You want to prevent remote hosts from pretending to be local to your network.
For a single machine, to prevent remote hosts from pretending to be that machine, use the following:
# iptables -A INPUT -i external_interface -s your_IP_address -j REJECT
# ipchains -A input -i external_interface -s your_IP_address -j REJECT
If you have a Linux machine acting as a firewall for your internal network (say, 192.168.0.*) with two network interfaces, one internal and one external, and you want to prevent remote machines from spoofing internal IP addresses to the external interface, use the following:
# iptables -A INPUT -i external_interface -s 192.168.0.0/24 -j REJECT
Drop Versus Reject
The Linux firewall can refuse packets in two manners. iptables calls them DROP and REJECT, while ipchains uses the terminology DENY and REJECT. DROP (or DENY) simply swallows the packet, never to be seen again, and emits no response. REJECT, in contrast, responds to the packet with a friendly message back to the sender, something like "Hello, I have rejected your packet."
DROP and REJECT have pros and cons. In general, REJECT is more compliant with standards: hosts are supposed to send rejection notices. Used within your network, rejects make things easier to debug if problems occur. DROP gives a bit more security, but it's hard to say how much, and it increases the risk of other network-related problems for you. A DROP policy makes it appear to peers that your host is turned off or temporarily unreachable due to network problems. Attempts to connect to TCP services will take a long time to fail, as clients will receive no explicit rejection (TCP "reset" message), and will keep trying to connect. This may have unexpected consequences beyond the blocking the service. For example, some services automatically attempt to use the IDENT protocol (RFC 1413) to identify their clients. If you DROP incoming IDENT connections, some of your outgoing protocol sessions may be mysteriously slow to start up, as the remote server times out attempting to identify you.
On the other hand, REJECT can leave you open to denial of service attacks, with you as the unwitting patsy. Suppose a Hostile Third Party sends you packets with a forged source address from a victim site, V. In response, you reject the packets, returning them not to the Hostile Third Party, but to victim V, owner of the source address. Voilà?you are unintentionally flooding V with rejections. If you're a large site with hundreds or thousands of hosts, you might choose DROP to prevent them from being abused in such a manner. But if you're a home user, you're probably less likely to be targeted for this sort of attack, and perhaps REJECT is fine. To further complicate matters, the Linux kernel has features like ICMP rate-limiting that mitigate some of these concerns. We'll avoid religious arguments and simply say, "Choose the solution best for your situation."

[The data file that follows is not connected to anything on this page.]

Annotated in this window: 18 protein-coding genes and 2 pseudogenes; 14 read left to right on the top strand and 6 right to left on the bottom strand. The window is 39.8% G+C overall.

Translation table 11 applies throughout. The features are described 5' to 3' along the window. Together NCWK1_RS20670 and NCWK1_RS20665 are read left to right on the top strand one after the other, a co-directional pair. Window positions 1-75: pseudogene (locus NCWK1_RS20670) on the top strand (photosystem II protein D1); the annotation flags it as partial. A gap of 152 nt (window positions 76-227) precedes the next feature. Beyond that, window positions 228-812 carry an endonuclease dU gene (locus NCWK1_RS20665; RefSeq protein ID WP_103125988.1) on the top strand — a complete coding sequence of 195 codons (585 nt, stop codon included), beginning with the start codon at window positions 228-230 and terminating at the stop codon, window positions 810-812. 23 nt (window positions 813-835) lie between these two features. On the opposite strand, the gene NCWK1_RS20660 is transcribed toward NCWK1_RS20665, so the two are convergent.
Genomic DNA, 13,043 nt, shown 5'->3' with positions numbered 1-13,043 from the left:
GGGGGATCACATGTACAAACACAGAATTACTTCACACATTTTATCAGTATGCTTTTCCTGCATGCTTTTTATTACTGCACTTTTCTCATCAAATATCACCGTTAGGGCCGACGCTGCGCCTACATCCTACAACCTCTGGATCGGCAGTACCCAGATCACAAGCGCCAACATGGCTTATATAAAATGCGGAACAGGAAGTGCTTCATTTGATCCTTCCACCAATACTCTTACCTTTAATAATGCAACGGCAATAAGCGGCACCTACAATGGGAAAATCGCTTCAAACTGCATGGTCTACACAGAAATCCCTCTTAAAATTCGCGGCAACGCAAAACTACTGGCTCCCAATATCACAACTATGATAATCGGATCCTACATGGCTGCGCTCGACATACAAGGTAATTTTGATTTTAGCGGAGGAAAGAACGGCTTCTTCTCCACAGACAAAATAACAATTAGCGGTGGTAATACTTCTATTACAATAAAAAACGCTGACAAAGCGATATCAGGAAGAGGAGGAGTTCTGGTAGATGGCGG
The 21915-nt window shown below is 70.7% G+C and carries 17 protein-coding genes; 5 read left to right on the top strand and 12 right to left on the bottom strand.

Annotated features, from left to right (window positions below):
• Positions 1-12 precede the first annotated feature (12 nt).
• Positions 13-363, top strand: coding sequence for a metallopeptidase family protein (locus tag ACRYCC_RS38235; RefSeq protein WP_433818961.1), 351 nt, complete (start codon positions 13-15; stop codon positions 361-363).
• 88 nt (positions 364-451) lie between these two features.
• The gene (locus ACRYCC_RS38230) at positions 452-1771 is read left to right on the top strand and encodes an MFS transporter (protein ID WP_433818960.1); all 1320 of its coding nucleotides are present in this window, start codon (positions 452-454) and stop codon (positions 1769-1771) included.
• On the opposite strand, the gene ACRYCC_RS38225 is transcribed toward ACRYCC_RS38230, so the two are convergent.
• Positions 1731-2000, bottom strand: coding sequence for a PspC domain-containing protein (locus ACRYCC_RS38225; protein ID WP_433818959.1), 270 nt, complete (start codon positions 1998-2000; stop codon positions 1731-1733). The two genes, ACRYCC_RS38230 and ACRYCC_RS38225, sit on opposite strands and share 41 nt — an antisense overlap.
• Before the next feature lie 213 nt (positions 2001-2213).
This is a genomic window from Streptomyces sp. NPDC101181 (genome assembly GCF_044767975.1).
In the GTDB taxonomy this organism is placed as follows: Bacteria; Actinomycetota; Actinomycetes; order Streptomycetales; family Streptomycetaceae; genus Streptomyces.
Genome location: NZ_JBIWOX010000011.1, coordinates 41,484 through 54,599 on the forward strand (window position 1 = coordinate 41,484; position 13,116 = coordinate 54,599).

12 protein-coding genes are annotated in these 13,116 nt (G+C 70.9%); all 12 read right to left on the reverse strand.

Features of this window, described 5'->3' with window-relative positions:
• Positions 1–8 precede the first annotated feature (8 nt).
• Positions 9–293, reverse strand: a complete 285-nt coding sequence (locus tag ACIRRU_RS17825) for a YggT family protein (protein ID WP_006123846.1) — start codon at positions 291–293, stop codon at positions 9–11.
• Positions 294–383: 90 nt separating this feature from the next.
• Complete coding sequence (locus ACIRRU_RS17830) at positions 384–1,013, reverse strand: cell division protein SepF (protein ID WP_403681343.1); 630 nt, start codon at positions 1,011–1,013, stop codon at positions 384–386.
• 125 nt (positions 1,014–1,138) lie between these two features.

In this chapter, we stick with REJECT for simplicity, but you may feel free to tailor the recipes more to your liking with DROP or DENY. Also note that iptables supports a variety of rejection messages: "Hello, my port is unreachable," "Bummer, that network is not accessible," "Sorry I'm not here right now, but leave a message at the beep," and so forth. (OK, we're kidding about one of those.) See the ?reject-with option.
# ipchains -A input -i external_interface -s 192.168.0.0/24 -j REJECT
For a single machine, simply enable source address verification in the kernel. [Recipe 2.1]